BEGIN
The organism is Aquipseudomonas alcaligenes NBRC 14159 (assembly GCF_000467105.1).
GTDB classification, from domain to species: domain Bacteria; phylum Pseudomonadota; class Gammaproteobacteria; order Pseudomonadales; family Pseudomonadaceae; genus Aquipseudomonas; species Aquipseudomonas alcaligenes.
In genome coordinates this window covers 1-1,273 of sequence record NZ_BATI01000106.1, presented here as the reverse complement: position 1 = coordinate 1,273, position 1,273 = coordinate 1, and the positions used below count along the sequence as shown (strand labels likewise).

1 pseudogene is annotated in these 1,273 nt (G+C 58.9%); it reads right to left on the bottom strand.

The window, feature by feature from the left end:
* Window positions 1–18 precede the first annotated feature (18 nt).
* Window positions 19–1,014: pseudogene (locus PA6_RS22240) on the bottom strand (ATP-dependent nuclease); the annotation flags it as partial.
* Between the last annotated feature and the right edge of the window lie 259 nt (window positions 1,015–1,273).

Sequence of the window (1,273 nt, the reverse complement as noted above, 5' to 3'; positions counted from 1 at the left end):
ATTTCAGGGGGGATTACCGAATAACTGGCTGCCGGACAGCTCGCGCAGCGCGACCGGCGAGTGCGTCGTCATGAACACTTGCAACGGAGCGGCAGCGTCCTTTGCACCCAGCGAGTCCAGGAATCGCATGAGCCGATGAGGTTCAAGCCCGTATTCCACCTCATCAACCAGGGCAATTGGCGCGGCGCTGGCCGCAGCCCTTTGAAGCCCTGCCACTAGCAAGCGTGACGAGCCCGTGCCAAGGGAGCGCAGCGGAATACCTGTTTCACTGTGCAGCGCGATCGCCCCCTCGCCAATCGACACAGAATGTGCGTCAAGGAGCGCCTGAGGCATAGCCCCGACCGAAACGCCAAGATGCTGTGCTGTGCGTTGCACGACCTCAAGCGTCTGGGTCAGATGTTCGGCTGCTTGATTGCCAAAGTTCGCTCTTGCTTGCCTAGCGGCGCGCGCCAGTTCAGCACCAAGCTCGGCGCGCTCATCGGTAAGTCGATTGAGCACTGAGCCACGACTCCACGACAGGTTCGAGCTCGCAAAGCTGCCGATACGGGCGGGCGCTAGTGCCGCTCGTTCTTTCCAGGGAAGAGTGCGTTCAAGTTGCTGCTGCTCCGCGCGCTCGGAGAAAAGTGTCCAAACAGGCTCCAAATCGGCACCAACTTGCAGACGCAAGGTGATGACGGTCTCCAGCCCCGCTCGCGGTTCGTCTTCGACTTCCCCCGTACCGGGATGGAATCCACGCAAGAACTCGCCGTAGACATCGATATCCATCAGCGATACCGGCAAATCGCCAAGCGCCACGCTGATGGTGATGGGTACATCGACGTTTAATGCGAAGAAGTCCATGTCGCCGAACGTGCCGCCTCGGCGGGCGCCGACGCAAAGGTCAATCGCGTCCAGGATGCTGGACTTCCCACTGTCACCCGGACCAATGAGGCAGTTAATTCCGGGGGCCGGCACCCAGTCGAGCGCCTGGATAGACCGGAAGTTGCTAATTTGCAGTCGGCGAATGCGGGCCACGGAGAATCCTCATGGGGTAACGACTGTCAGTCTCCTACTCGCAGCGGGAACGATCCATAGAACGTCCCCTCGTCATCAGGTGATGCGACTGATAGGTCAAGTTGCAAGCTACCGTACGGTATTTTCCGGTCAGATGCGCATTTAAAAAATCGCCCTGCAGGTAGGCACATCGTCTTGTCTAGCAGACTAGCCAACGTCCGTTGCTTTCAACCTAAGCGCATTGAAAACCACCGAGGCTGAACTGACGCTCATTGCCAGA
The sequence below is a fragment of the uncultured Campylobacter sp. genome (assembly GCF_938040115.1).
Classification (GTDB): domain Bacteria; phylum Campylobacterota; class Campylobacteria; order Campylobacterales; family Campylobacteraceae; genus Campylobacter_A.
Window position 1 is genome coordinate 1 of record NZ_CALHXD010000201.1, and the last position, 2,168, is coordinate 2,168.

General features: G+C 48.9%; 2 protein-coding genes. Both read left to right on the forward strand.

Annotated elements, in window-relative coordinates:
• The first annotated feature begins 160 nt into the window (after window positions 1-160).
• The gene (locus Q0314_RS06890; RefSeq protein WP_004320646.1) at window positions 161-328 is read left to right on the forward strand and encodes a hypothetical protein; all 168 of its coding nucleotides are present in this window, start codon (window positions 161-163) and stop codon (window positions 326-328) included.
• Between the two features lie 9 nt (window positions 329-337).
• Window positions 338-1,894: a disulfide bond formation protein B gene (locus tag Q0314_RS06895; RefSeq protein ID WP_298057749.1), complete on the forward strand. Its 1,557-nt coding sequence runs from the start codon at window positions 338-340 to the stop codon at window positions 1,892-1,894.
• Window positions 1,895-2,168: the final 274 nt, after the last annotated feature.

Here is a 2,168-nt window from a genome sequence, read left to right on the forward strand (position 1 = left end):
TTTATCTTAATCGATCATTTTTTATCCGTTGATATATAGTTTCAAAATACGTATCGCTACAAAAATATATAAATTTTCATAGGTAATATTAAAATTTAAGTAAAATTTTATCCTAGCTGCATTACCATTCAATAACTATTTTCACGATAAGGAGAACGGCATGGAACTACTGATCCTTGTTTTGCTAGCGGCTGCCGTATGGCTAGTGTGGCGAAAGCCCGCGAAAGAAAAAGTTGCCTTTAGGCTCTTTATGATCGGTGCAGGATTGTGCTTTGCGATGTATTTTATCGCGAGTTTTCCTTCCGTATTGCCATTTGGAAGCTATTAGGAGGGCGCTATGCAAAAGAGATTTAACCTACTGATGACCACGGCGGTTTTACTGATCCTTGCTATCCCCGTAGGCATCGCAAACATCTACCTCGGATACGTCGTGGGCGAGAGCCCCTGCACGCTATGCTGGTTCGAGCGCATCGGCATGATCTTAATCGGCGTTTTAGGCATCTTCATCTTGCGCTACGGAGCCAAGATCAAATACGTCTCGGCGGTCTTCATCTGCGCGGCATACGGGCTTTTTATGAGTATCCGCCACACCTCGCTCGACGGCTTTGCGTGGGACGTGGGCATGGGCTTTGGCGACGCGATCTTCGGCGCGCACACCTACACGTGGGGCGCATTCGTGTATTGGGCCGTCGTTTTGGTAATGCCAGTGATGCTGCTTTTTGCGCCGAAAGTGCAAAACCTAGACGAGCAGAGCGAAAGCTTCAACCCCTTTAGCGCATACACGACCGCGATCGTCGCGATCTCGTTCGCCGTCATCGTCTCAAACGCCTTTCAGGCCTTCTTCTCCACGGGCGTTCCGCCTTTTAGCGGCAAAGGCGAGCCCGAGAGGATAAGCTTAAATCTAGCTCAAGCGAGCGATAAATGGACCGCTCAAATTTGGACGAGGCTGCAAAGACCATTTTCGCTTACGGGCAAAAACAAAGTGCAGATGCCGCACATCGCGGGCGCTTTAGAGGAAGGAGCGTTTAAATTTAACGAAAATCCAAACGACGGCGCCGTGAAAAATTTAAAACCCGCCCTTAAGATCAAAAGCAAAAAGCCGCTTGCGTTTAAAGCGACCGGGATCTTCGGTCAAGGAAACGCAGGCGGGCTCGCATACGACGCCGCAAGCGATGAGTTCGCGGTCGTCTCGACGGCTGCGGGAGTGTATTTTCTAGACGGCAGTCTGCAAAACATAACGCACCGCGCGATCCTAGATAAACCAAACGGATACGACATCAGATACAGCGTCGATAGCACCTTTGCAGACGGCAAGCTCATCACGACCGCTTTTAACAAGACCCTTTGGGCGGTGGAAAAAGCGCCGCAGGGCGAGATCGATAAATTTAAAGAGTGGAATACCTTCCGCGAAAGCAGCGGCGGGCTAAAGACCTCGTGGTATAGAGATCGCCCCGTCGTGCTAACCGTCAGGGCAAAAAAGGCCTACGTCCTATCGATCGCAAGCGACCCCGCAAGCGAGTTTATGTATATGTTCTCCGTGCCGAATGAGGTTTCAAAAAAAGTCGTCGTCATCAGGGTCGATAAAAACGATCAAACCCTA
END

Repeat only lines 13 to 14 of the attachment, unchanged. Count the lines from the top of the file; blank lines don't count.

Window position 1 is genome coordinate 1 of record NZ_CALHXD010000201.1, and the last position, 2,168, is coordinate 2,168.

General features: G+C 48.9%; 2 protein-coding genes. Both read left to right on the forward strand.